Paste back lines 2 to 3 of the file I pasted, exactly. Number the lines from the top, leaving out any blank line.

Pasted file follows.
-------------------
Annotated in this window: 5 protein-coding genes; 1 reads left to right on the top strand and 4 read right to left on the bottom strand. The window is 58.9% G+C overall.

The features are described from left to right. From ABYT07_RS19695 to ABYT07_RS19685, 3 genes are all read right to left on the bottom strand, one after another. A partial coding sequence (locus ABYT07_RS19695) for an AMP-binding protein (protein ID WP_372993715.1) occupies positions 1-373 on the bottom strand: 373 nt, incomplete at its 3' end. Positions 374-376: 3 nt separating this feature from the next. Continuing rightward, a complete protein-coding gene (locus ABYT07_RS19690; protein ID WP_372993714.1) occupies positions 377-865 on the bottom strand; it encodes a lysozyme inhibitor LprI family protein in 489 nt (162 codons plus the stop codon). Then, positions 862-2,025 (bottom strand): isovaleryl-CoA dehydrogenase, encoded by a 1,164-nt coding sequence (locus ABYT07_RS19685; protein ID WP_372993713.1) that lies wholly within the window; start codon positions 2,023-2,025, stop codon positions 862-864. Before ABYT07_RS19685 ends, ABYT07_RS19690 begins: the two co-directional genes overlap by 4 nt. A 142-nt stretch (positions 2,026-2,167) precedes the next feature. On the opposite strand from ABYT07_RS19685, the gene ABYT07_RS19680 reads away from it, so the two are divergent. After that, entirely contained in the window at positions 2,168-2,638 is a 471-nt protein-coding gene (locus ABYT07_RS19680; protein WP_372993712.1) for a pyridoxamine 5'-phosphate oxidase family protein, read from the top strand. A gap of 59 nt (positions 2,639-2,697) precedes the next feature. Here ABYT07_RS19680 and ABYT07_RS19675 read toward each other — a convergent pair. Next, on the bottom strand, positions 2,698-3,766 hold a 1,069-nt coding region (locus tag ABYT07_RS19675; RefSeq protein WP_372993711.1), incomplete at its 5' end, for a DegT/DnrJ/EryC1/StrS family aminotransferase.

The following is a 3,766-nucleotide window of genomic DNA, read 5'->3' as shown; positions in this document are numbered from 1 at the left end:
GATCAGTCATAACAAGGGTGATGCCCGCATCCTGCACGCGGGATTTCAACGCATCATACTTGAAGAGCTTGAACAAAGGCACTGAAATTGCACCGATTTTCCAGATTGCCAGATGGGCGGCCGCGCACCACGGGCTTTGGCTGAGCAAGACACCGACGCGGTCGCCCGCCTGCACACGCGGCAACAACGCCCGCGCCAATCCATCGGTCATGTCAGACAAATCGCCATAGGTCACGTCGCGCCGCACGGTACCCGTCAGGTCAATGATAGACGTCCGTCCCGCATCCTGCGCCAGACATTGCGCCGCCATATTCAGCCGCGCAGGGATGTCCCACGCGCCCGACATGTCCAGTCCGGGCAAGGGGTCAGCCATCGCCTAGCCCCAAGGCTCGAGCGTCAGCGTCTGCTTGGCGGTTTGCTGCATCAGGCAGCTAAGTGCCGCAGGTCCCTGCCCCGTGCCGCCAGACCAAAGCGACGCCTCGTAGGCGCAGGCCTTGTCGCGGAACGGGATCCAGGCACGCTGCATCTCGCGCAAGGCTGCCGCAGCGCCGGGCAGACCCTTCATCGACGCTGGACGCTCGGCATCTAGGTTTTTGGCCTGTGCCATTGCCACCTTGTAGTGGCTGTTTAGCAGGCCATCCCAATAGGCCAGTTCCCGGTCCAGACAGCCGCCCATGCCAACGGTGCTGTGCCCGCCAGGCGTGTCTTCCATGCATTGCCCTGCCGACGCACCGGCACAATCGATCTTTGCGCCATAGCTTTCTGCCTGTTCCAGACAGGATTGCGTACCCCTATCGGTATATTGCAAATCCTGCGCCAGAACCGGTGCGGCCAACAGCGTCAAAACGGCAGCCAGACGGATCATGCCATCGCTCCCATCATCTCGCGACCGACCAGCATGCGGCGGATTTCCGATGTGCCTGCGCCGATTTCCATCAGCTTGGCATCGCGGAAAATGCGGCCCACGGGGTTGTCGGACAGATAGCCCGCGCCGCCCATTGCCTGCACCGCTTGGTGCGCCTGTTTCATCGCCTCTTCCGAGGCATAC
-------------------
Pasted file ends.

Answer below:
The features are described from left to right. From ABYT07_RS19695 to ABYT07_RS19685, 3 genes are all read right to left on the bottom strand, one after another. A partial coding sequence (locus ABYT07_RS19695) for an AMP-binding protein (protein ID WP_372993715.1) occupies positions 1-373 on the bottom strand: 373 nt, incomplete at its 3' end. Positions 374-376: 3 nt separating this feature from the next. Continuing rightward, a complete protein-coding gene (locus ABYT07_RS19690; protein ID WP_372993714.1) occupies positions 377-865 on the bottom strand; it encodes a lysozyme inhibitor LprI family protein in 489 nt (162 codons plus the stop codon). Then, positions 862-2,025 (bottom strand): isovaleryl-CoA dehydrogenase, encoded by a 1,164-nt coding sequence (locus ABYT07_RS19685; protein ID WP_372993713.1) that lies wholly within the window; start codon positions 2,023-2,025, stop codon positions 862-864. Before ABYT07_RS19685 ends, ABYT07_RS19690 begins: the two co-directional genes overlap by 4 nt. A 142-nt stretch (positions 2,026-2,167) precedes the next feature. On the opposite strand from ABYT07_RS19685, the gene ABYT07_RS19680 reads away from it, so the two are divergent. After that, entirely contained in the window at positions 2,168-2,638 is a 471-nt protein-coding gene (locus ABYT07_RS19680; protein WP_372993712.1) for a pyridoxamine 5'-phosphate oxidase family protein, read from the top strand. A gap of 59 nt (positions 2,639-2,697) precedes the next feature. Here ABYT07_RS19680 and ABYT07_RS19675 read toward each other — a convergent pair. Next, on the bottom strand, positions 2,698-3,766 hold a 1,069-nt coding region (locus tag ABYT07_RS19675; RefSeq protein WP_372993711.1), incomplete at its 5' end, for a DegT/DnrJ/EryC1/StrS family aminotransferase.

The following is a 3,766-nucleotide window of genomic DNA, read 5'->3' as shown; positions in this document are numbered from 1 at the left end: